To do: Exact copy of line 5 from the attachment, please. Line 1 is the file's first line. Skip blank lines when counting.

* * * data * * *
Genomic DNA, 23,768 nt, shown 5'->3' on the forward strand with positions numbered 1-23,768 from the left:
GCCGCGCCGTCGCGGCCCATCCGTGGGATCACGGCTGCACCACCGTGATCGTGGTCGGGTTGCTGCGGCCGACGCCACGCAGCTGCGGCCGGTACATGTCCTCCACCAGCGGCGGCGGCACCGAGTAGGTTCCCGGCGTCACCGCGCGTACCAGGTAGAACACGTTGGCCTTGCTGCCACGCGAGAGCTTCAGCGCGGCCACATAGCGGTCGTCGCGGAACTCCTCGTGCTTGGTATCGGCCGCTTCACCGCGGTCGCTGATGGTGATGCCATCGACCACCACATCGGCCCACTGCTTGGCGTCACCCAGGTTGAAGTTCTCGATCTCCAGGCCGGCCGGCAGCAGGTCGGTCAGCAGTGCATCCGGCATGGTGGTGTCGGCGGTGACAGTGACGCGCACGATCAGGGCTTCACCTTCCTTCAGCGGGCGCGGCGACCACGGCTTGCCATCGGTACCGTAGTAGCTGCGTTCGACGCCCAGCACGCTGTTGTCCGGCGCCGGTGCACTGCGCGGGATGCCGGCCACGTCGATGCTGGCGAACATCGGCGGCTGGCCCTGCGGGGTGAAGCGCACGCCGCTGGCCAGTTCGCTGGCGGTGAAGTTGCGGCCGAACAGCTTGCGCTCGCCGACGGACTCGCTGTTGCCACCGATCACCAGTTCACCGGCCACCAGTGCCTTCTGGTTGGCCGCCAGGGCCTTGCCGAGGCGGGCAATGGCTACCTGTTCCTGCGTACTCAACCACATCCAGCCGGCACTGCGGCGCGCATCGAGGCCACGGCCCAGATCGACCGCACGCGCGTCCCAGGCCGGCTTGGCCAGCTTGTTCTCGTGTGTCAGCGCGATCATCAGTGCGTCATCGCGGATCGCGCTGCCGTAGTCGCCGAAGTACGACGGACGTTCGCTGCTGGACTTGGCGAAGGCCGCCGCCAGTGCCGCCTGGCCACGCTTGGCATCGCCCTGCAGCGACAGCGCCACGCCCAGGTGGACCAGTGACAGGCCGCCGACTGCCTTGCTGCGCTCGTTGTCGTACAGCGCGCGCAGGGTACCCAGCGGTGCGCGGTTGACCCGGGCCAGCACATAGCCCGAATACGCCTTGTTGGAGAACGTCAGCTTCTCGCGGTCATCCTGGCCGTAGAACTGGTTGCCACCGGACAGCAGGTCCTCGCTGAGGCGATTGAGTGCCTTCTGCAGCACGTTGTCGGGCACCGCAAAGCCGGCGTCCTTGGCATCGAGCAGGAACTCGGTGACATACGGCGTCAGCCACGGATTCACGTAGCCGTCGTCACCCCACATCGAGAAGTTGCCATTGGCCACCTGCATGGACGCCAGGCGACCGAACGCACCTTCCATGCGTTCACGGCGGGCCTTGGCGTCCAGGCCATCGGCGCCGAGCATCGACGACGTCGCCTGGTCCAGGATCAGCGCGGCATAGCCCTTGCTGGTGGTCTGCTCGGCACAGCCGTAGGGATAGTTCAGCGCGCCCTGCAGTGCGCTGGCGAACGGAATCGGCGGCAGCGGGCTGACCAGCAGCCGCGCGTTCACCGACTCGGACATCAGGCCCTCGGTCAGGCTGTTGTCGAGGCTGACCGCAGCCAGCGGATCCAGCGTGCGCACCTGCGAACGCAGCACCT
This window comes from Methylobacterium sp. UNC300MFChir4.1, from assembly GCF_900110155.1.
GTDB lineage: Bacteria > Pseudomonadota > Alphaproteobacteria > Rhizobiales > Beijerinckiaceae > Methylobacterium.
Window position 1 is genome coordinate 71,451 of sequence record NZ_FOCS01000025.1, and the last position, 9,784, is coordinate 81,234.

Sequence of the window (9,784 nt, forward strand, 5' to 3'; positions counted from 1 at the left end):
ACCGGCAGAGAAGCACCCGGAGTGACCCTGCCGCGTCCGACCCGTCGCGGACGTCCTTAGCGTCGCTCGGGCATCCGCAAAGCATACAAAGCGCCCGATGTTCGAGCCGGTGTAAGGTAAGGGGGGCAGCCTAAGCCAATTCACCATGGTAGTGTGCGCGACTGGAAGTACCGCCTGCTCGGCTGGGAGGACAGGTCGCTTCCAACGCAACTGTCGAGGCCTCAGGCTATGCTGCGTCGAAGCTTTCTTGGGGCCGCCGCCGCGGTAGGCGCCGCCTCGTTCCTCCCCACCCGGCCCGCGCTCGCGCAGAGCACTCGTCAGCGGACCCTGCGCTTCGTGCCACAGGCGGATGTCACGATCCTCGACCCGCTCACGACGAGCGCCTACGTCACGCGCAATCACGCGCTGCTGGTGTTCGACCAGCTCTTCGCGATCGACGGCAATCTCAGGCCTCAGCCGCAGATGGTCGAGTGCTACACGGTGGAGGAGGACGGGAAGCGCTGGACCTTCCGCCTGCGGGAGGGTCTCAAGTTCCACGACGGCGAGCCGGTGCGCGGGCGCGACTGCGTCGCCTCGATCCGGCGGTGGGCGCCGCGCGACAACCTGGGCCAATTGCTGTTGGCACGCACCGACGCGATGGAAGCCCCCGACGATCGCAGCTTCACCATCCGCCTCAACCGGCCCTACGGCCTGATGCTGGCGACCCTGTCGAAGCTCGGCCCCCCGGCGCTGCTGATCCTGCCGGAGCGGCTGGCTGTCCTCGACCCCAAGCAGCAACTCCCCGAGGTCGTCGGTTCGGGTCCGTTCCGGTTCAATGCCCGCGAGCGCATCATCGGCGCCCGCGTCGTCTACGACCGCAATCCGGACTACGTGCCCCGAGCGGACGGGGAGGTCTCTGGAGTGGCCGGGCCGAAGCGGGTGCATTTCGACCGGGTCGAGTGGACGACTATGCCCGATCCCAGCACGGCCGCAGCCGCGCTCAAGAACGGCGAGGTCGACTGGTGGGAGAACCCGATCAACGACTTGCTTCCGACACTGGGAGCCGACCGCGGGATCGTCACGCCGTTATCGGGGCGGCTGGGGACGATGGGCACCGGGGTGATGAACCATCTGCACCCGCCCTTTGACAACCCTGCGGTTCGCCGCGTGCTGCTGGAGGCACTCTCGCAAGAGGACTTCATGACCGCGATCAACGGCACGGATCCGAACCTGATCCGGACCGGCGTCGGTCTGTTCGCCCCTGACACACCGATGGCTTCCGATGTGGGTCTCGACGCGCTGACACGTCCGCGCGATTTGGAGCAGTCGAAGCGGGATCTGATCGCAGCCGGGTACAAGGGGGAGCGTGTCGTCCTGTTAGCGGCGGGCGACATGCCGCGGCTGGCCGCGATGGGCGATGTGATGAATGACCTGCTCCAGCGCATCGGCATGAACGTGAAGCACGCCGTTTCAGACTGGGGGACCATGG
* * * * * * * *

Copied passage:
Window position 1 is genome coordinate 71,451 of sequence record NZ_FOCS01000025.1, and the last position, 9,784, is coordinate 81,234.